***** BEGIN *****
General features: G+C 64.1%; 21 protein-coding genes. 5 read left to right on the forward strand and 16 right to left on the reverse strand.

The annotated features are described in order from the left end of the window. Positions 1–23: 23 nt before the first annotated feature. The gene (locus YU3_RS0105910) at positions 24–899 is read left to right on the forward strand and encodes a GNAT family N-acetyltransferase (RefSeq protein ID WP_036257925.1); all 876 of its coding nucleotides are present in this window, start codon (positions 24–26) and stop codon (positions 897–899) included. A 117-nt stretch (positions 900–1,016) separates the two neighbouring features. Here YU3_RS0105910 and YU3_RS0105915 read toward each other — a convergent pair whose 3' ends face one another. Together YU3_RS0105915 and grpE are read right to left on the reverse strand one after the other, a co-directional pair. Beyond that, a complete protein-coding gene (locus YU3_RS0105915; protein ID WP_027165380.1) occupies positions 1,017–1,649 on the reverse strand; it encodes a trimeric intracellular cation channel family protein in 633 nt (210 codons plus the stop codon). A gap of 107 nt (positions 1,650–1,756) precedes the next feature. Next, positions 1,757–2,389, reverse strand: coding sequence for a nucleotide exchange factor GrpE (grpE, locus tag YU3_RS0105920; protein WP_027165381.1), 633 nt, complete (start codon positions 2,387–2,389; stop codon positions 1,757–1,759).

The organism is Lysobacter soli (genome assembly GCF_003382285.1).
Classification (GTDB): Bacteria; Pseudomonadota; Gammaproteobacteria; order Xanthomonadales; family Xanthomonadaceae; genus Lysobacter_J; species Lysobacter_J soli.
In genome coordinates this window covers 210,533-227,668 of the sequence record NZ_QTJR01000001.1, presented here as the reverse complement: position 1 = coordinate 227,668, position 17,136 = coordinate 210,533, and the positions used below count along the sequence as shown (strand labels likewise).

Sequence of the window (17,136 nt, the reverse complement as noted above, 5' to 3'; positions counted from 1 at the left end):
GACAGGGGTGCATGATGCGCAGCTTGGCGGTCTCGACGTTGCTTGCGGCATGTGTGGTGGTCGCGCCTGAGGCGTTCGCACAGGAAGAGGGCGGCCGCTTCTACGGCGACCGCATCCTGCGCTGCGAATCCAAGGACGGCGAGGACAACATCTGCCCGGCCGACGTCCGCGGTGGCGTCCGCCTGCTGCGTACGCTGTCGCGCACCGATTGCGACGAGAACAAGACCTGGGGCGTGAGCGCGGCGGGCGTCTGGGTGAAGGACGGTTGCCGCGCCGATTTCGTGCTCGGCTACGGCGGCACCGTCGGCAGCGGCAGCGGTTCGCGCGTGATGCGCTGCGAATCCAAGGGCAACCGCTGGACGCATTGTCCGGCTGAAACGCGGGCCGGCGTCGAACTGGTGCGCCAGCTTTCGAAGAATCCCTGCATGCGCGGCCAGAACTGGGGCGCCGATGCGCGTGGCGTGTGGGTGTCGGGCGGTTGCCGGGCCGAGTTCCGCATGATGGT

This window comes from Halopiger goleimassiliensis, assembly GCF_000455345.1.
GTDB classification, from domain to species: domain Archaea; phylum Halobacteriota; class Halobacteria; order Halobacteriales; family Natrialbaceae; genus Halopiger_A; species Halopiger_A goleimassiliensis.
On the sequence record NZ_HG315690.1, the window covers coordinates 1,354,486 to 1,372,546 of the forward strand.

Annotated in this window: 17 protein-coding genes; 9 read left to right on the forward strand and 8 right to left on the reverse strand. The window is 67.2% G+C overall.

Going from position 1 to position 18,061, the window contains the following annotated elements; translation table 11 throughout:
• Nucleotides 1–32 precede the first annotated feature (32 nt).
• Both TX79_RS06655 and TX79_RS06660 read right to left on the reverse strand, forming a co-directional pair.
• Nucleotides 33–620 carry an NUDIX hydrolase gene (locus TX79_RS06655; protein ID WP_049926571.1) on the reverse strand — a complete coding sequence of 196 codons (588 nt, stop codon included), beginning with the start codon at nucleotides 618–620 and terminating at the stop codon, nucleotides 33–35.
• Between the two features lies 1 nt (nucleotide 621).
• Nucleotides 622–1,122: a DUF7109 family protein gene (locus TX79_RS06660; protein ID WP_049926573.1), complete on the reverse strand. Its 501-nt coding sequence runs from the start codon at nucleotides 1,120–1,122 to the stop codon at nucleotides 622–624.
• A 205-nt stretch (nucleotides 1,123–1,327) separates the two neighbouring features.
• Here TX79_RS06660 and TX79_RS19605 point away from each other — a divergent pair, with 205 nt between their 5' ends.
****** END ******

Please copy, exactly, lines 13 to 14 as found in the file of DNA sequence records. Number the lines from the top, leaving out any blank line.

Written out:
• Nucleotides 1–32 precede the first annotated feature (32 nt).
• Both TX79_RS06655 and TX79_RS06660 read right to left on the reverse strand, forming a co-directional pair.